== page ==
Toward the end of February, a letter arrives, addressed to The Departed, from the State Department of Licensing. I get a funny feeling – this envelope seems different than the usual “time to renew your tabs” things that usually come from the DOL.
Also, he hasn’t lived in at this address for 18 months, and though I suppose one could argue that since the house was technically half his for 14 of those months, the fact remains that he has had no legal claim to this address for the last four months. He signed it away, and was paid for his share.
I’d say that’s a little over the ten day requirement for notifying the DOL of an address change.
I hold up the envelope to the light. I can’t make out much – they’re good, these government employees – but I can make out a few words in large type quite clearly.
NOTICE OF DRIVER’S LICENSE SUSPENSION.
That would certainly explain why he was walking home with a laptop around dinnertime one evening.
I do a little bit of research, with the help of a lawyer friend, and discover that something happened at the beginning of January, right around the time he was posting caveman song lyrics on Facebook. We can’t see what happened, but it resulted in a court record.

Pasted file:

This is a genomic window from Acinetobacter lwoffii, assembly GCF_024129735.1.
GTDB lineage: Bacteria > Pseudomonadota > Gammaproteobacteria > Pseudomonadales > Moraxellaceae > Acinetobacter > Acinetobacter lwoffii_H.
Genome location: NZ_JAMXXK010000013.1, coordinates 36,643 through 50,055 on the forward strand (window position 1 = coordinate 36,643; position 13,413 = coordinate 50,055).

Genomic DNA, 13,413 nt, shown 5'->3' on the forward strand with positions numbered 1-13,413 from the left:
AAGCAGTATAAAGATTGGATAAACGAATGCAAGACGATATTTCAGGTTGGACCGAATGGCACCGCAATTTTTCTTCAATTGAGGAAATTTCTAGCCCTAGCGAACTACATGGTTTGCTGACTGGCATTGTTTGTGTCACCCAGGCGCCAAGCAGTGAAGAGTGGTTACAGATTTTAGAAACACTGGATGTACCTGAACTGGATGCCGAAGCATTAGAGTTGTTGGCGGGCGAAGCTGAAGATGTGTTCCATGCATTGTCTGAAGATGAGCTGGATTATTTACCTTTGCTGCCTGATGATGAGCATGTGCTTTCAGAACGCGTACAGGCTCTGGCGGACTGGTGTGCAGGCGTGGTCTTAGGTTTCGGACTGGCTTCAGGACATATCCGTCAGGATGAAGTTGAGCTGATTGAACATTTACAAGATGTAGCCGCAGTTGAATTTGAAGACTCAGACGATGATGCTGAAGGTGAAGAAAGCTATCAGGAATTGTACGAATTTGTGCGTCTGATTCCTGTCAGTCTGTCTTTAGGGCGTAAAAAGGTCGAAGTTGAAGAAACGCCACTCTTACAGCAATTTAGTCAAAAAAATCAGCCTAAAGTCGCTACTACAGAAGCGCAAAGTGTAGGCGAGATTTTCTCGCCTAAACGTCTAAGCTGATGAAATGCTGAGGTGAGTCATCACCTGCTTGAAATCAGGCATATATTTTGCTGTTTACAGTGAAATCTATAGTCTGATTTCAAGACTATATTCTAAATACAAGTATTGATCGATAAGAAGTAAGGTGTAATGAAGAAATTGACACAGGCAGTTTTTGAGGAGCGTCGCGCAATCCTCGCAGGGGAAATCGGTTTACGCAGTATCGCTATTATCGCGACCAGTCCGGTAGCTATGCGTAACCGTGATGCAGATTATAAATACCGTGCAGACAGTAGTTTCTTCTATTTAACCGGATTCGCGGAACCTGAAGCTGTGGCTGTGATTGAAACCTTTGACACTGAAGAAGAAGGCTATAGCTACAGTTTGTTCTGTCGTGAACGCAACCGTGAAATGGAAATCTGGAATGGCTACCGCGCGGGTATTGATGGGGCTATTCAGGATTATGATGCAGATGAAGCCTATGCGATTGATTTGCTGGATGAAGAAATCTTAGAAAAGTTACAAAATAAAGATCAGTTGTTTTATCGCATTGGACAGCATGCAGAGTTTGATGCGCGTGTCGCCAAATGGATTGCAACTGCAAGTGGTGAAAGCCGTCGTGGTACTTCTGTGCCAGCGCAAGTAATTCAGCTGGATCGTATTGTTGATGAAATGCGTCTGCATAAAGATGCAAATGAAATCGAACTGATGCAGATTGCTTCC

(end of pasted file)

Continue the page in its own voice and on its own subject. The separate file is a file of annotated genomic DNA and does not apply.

Possibly a speeding ticket. Possibly a DUI. Possibly any number of things, but my lawyer friend says, those are the two likeliest things that would result in a suspended license: If he got a DUI, or neglected to pay a ticket.
I note that The Departed was seen walking home nearly three weeks before his license was suspended.
I also note that The Departed is not aware that his license is suspended, because the suspension came to me. What do I do?
Send it to his lawyer’s office, my friend tells me, and get a delivery receipt. Cover yourself.
I note that this plan will also result in another legal bill for The Departed, and decide that this is an excellent plan.
I only wish, as I forward the letter to The Departed’s attorney, that I knew why it had been sent to him in the first place.